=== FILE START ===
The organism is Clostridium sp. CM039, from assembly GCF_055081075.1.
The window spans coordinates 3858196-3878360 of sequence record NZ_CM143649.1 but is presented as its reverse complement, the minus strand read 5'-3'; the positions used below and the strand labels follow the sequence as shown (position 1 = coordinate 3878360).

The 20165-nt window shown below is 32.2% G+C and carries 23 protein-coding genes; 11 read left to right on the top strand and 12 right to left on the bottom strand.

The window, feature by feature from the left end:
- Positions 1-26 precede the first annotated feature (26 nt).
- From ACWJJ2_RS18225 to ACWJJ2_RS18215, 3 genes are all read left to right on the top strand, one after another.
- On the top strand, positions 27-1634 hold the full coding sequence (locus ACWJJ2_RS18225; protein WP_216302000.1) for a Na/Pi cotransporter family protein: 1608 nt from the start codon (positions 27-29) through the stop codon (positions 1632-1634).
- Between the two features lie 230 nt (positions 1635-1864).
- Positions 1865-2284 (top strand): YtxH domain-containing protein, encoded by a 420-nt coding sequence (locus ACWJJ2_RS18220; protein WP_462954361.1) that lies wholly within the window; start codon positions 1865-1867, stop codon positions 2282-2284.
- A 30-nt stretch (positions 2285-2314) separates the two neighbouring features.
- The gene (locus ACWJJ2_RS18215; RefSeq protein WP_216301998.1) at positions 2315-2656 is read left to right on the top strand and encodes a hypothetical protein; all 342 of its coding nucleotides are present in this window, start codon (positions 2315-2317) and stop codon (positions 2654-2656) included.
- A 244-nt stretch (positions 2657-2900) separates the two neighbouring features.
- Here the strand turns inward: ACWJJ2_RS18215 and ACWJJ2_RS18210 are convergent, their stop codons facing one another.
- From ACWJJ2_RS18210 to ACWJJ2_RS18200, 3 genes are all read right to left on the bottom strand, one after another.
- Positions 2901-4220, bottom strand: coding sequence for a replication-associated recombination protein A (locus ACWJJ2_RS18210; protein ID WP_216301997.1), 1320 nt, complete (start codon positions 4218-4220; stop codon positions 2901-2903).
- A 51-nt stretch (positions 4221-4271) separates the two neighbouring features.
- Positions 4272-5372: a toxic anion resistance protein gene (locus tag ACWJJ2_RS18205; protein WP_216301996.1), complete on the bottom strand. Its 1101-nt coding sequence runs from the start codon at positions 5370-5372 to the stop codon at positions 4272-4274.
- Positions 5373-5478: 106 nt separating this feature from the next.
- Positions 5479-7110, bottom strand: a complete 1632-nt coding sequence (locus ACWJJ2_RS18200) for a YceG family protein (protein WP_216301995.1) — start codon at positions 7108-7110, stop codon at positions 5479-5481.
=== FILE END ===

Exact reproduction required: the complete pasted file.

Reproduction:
The organism is Clostridium sp. CM039, from assembly GCF_055081075.1.
The window spans coordinates 3858196-3878360 of sequence record NZ_CM143649.1 but is presented as its reverse complement, the minus strand read 5'-3'; the positions used below and the strand labels follow the sequence as shown (position 1 = coordinate 3878360).

The 20165-nt window shown below is 32.2% G+C and carries 23 protein-coding genes; 11 read left to right on the top strand and 12 right to left on the bottom strand.

The window, feature by feature from the left end:
- Positions 1-26 precede the first annotated feature (26 nt).
- From ACWJJ2_RS18225 to ACWJJ2_RS18215, 3 genes are all read left to right on the top strand, one after another.
- On the top strand, positions 27-1634 hold the full coding sequence (locus ACWJJ2_RS18225; protein WP_216302000.1) for a Na/Pi cotransporter family protein: 1608 nt from the start codon (positions 27-29) through the stop codon (positions 1632-1634).
- Between the two features lie 230 nt (positions 1635-1864).
- Positions 1865-2284 (top strand): YtxH domain-containing protein, encoded by a 420-nt coding sequence (locus ACWJJ2_RS18220; protein WP_462954361.1) that lies wholly within the window; start codon positions 1865-1867, stop codon positions 2282-2284.
- A 30-nt stretch (positions 2285-2314) separates the two neighbouring features.
- The gene (locus ACWJJ2_RS18215; RefSeq protein WP_216301998.1) at positions 2315-2656 is read left to right on the top strand and encodes a hypothetical protein; all 342 of its coding nucleotides are present in this window, start codon (positions 2315-2317) and stop codon (positions 2654-2656) included.
- A 244-nt stretch (positions 2657-2900) separates the two neighbouring features.
- Here the strand turns inward: ACWJJ2_RS18215 and ACWJJ2_RS18210 are convergent, their stop codons facing one another.
- From ACWJJ2_RS18210 to ACWJJ2_RS18200, 3 genes are all read right to left on the bottom strand, one after another.
- Positions 2901-4220, bottom strand: coding sequence for a replication-associated recombination protein A (locus ACWJJ2_RS18210; protein ID WP_216301997.1), 1320 nt, complete (start codon positions 4218-4220; stop codon positions 2901-2903).
- A 51-nt stretch (positions 4221-4271) separates the two neighbouring features.
- Positions 4272-5372: a toxic anion resistance protein gene (locus tag ACWJJ2_RS18205; protein WP_216301996.1), complete on the bottom strand. Its 1101-nt coding sequence runs from the start codon at positions 5370-5372 to the stop codon at positions 4272-4274.
- Positions 5373-5478: 106 nt separating this feature from the next.
- Positions 5479-7110, bottom strand: a complete 1632-nt coding sequence (locus ACWJJ2_RS18200) for a YceG family protein (protein WP_216301995.1) — start codon at positions 7108-7110, stop codon at positions 5479-5481.